Best Comics of 2021 – Ceej Edition

Well, it’s nearly the end of the year again (where does the time go?), and with another twelve months in the (comic) books, it’s time for me to take a look back at some of the titles I’ve enjoyed most in 2021.

Let me know whether you agree or disagree with my picks, and feel free to share your own recommendations in the comments section below.


(in no particular order…)


(Ram V, Mike Perkins, Mike Spicer, Aditya Bidikar)

Perhaps a bit of a no-brainer for anyone who knows me, but putting to one side my pre-existing love for the central character, there’s no denying that Ram V and Mike Perkins have combined to create one of the most singularly striking books on the shelves right now.  Simultaneously paying homage to the past while carving out a fresh new niche for the future, this series sees newcomer Levi Kamei reluctantly thrust into the role of Avatar of the Green, and recently had its run extended from 10 to 16 issues – an emphatic indicator of how well received it has been.

Ram V is something of a BCP favourite, and delivers a strong narrative packed with thoughtful musings, immaculate prose and meaty character moments, while Perkins and Spicer combine to deliver intricately detailed and wildly ambitious splash pages and double page spreads aplenty.  Rounding out the team is Aditya Bidikar, who delivers some of the most innovative lettering you’re likely to see, particularly from a ‘Big Two’ title.  A legitimate masterpiece, and a pretty much automatic entry into my Top 5 from the moment the first issue dropped back in March.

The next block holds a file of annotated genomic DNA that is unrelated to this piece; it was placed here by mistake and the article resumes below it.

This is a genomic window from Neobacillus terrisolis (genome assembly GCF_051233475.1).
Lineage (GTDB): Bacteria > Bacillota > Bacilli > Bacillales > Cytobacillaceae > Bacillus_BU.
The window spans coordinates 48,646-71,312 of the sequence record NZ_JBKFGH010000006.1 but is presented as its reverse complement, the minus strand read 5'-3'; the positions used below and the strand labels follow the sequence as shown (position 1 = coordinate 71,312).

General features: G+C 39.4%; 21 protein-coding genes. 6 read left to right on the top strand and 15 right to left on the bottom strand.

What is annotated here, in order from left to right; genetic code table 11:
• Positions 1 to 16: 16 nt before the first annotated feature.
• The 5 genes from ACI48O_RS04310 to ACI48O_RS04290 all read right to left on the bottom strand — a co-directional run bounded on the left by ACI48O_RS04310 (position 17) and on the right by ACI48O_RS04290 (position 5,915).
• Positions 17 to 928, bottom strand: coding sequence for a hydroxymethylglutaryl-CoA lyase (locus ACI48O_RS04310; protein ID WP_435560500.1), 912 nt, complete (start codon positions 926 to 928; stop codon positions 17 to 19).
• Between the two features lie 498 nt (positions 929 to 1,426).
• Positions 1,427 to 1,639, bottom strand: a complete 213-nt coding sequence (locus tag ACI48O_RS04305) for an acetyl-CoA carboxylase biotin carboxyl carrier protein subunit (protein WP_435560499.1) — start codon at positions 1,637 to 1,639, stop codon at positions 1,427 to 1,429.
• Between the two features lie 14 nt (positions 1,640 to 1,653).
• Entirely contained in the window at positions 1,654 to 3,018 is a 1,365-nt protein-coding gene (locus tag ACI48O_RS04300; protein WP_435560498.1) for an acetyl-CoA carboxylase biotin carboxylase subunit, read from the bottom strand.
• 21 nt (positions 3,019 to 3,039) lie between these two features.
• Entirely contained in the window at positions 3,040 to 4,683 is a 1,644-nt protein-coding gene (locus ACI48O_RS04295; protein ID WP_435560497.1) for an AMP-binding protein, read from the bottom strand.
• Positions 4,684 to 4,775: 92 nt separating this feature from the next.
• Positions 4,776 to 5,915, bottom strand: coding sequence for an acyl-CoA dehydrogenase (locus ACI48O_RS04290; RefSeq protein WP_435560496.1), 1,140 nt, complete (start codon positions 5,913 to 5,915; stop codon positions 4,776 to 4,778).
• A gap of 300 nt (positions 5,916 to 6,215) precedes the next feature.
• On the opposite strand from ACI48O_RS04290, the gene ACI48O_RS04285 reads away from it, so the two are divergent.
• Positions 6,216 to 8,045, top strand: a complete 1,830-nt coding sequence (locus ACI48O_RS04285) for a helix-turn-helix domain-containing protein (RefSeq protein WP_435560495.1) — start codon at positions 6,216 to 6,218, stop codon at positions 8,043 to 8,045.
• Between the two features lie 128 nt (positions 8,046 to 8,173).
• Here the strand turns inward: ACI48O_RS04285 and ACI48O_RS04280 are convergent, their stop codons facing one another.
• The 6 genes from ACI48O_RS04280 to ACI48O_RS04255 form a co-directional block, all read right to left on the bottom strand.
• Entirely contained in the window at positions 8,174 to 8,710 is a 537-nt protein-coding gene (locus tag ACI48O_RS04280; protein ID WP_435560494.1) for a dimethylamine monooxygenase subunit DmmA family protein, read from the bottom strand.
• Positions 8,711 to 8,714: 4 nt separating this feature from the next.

(Kieron Gillen, Stephanie Hans, Clayton Cowles)

This makes it an unprecedented three consecutive years in the Top 5 for Kieron Gillen and Stephanie Hans’ Die, and rightfully so. It’s been a long time since a series has so completely and utterly gripped me, and the final arc, which sees our deeply flawed party of brilliantly realised characters finally engage in a little bout of dungeon crawling – of a sort, anyway – sticks the immensely satisfying landing with all the confidence I could have possibly hoped for.

Once again, Gillen, Hans and Cowles combine to deliver a blend of beautiful storytelling, moving character moments and intense high fantasy, all while running the entire gamut of literary influences from Tolkien to Brontë to Lovecraft.  Geeky, gripping and beautifully illustrated, this is one of the best comics I’ve read in a long, long time, and while it’s sad to see it go, I’ll take solace in knowing that the entire twenty-issue run is going to stand the test of time as one of the very best titles that Image Comics has ever published.


(Michael Moreci, Hayden Sherman, Jason Wordie, Jim Campbell)

With the final issue dropping last month, tying a beautiful bow on Vault Comics’ debauched, evocative and envelope-pushing space opera, there was no way Michael Moreci and Hayden Sherman’s impressive creation wasn’t going to earn its second spot in my ‘Best of the Year’ list.